One week after marching into Beaver Stadium, the white out, national prime time and Penn State, the Iowa Hawkeyes will host Arkansas State.
It will cost Iowa $900,000.
Arkansas State, a member of the Sun Belt Conference that finished 6-6 last season, will receive $900,000 for its Oct. 3 trip into Kinnick Stadium. That’s a record payout for an opponent to receive for a game at Kinnick, according to Mark Abbott, the associate athletics director who handles scheduling contracts.
Iowa paid Montana $650,000 for the 2006 season opener at Kinnick.
The price of filling the odd open home date could more than anything else drive the Big Ten into a nine-game league schedule. Right now, Big Ten teams have eight league games and four non-conference. Since the 12th game has been added, a market for short notice, fill-a-date home games has developed, thus the nearly million dollar price tag on the Arkansas State game.
Iowa’s non-conference mode is Iowa State, another BCS school in a recruiting area (Pitt) or heavy alumni area (Arizona), a MAC-type (Ball State in ‘10) and, in recent years, a quick fill-in with a price tag for another home game.
“It’s become quite a competitive arena,” Iowa Coach Kirk Ferentz said at Big Ten media days. “That’s the landscape that’s out there right now. It’s tough. I think most of us sitting here in this room would rather have that extra home game, for obvious reasons.
“It’s getting tough to put a schedule together. … Everybody’s got bills to pay.”
Not long after the Iowa deal, Arkansas State broke the $1 million mark by agreeing to a game at Auburn in 2010.
“When we’ve had to look at playing guarantee games, we have tried to maximize those opportunities,” Arkansas State Athletics Director Dr. Dean Lee told ESPN.com. “The million-dollar mark is a small milestone to help us ensure that we are achieving full-market value for Arkansas State.”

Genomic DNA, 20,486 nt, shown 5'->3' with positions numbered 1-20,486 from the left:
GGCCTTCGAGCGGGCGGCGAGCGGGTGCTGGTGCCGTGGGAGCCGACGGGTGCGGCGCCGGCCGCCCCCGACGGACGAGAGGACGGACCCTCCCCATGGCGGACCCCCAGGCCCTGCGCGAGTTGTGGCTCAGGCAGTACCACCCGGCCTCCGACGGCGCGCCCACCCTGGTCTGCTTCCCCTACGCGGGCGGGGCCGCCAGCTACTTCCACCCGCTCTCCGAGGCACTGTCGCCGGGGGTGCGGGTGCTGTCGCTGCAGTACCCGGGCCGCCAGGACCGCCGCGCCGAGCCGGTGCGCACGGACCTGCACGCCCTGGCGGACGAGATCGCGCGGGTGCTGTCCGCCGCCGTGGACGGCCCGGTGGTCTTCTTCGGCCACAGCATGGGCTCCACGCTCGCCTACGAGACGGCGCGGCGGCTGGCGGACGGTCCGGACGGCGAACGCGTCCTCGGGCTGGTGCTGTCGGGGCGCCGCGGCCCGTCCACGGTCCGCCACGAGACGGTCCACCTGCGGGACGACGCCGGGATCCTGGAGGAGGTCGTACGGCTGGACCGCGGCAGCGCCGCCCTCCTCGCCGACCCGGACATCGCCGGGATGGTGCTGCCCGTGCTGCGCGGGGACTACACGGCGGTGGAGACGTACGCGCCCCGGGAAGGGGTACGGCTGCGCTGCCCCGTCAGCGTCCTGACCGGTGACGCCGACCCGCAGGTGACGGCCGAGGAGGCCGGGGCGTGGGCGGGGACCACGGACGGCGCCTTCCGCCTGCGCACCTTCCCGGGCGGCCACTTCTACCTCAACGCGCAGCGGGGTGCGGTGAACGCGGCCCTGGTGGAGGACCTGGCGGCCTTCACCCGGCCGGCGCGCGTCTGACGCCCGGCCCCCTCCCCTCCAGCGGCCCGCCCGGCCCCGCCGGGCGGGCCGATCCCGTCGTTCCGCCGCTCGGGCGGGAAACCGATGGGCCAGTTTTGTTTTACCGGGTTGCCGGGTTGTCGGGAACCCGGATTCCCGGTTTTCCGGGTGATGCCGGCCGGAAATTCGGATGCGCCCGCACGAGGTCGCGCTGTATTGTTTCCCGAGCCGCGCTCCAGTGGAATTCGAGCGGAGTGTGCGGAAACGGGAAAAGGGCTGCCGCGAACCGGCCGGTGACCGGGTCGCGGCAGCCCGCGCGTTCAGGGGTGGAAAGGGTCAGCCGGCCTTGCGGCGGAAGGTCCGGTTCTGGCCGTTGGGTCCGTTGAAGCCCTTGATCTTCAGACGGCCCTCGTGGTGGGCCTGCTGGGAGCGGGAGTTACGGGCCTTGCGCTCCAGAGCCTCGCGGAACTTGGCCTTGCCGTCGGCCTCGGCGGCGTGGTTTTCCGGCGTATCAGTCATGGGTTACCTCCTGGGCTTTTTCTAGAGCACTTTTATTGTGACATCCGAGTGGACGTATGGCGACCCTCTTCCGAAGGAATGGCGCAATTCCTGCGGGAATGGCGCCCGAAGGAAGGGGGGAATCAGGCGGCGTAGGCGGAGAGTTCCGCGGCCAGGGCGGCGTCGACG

A popular topic at the Big Ten meetings was adding a ninth game to the conference schedule. There are a ton of possibilities, but one thing the conference could do is match teams through rivalry. Iowa is matched with Minnesota and Wisconsin, meaning those two teams will always be on the Hawkeyes’ schedule. This season, Illinois and Purdue aren’t on Iowa’s schedule. The Fighting Illini would be a logical rivalry matchup for Iowa.
Big Ten Commissioner Jim Delany called the topic “alive” during media days. There’s no clear majority in favor, but there is agreement to discuss it.
Home games are a possible hurdle.
“I think one problem is the five-four mix, the five home games and four away,” he said.
“For some institutions, like Iowa with Iowa State and then Michigan, Michigan State and Purdue with Notre Dame and a couple other cases where you have a long-standing home-and-away rivalry, those would have to be sequenced.”
That means schools aren’t going to want to give up a home game and the $3 to $4 million, which is what a nine-game schedule might force. So, yeah, there are some hurdles.
Iowa’s non-conference games in 2010 are Eastern Illinois, Iowa State, at Arizona and Ball State.